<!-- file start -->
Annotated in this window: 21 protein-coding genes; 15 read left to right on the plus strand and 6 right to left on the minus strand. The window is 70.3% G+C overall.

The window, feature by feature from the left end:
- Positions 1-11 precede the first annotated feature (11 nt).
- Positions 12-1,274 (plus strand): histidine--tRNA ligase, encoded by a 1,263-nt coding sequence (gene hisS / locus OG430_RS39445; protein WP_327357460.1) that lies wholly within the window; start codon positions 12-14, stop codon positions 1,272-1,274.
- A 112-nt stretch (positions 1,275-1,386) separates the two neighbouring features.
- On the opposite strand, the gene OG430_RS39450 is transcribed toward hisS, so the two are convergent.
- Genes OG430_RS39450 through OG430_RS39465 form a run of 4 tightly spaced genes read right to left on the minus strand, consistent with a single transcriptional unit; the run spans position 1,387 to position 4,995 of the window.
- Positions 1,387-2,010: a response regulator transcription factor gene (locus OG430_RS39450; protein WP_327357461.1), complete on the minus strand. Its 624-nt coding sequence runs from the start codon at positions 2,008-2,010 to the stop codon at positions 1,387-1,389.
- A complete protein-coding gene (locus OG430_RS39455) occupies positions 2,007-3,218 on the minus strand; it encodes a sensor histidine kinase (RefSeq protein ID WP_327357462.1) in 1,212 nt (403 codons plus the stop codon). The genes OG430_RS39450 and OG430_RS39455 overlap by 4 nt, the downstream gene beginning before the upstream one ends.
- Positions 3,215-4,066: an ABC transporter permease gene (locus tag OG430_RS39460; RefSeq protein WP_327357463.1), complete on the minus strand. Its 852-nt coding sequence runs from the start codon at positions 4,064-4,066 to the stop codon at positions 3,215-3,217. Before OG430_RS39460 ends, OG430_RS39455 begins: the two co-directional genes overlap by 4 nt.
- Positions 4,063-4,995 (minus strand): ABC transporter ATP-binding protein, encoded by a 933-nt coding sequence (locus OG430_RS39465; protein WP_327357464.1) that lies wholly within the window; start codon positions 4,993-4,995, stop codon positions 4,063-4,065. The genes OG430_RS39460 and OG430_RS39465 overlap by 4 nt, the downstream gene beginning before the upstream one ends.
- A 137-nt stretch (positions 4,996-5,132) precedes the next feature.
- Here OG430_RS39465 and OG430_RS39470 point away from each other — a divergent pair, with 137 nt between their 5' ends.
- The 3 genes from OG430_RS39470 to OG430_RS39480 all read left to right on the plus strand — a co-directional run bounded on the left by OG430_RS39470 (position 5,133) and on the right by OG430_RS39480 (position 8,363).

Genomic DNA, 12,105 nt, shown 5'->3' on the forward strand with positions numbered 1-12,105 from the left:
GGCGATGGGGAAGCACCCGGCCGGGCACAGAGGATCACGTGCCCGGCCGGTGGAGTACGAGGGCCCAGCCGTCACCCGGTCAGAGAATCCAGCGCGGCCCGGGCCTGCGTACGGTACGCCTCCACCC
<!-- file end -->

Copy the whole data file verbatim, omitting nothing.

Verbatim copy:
Annotated in this window: 21 protein-coding genes; 15 read left to right on the plus strand and 6 right to left on the minus strand. The window is 70.3% G+C overall.

The window, feature by feature from the left end:
- Positions 1-11 precede the first annotated feature (11 nt).
- Positions 12-1,274 (plus strand): histidine--tRNA ligase, encoded by a 1,263-nt coding sequence (gene hisS / locus OG430_RS39445; protein WP_327357460.1) that lies wholly within the window; start codon positions 12-14, stop codon positions 1,272-1,274.
- A 112-nt stretch (positions 1,275-1,386) separates the two neighbouring features.
- On the opposite strand, the gene OG430_RS39450 is transcribed toward hisS, so the two are convergent.
- Genes OG430_RS39450 through OG430_RS39465 form a run of 4 tightly spaced genes read right to left on the minus strand, consistent with a single transcriptional unit; the run spans position 1,387 to position 4,995 of the window.
- Positions 1,387-2,010: a response regulator transcription factor gene (locus OG430_RS39450; protein WP_327357461.1), complete on the minus strand. Its 624-nt coding sequence runs from the start codon at positions 2,008-2,010 to the stop codon at positions 1,387-1,389.
- A complete protein-coding gene (locus OG430_RS39455) occupies positions 2,007-3,218 on the minus strand; it encodes a sensor histidine kinase (RefSeq protein ID WP_327357462.1) in 1,212 nt (403 codons plus the stop codon). The genes OG430_RS39450 and OG430_RS39455 overlap by 4 nt, the downstream gene beginning before the upstream one ends.
- Positions 3,215-4,066: an ABC transporter permease gene (locus tag OG430_RS39460; RefSeq protein WP_327357463.1), complete on the minus strand. Its 852-nt coding sequence runs from the start codon at positions 4,064-4,066 to the stop codon at positions 3,215-3,217. Before OG430_RS39460 ends, OG430_RS39455 begins: the two co-directional genes overlap by 4 nt.
- Positions 4,063-4,995 (minus strand): ABC transporter ATP-binding protein, encoded by a 933-nt coding sequence (locus OG430_RS39465; protein WP_327357464.1) that lies wholly within the window; start codon positions 4,993-4,995, stop codon positions 4,063-4,065. The genes OG430_RS39460 and OG430_RS39465 overlap by 4 nt, the downstream gene beginning before the upstream one ends.
- A 137-nt stretch (positions 4,996-5,132) precedes the next feature.
- Here OG430_RS39465 and OG430_RS39470 point away from each other — a divergent pair, with 137 nt between their 5' ends.
- The 3 genes from OG430_RS39470 to OG430_RS39480 all read left to right on the plus strand — a co-directional run bounded on the left by OG430_RS39470 (position 5,133) and on the right by OG430_RS39480 (position 8,363).

Genomic DNA, 12,105 nt, shown 5'->3' on the forward strand with positions numbered 1-12,105 from the left:
GGCGATGGGGAAGCACCCGGCCGGGCACAGAGGATCACGTGCCCGGCCGGTGGAGTACGAGGGCCCAGCCGTCACCCGGTCAGAGAATCCAGCGCGGCCCGGGCCTGCGTACGGTACGCCTCCACCC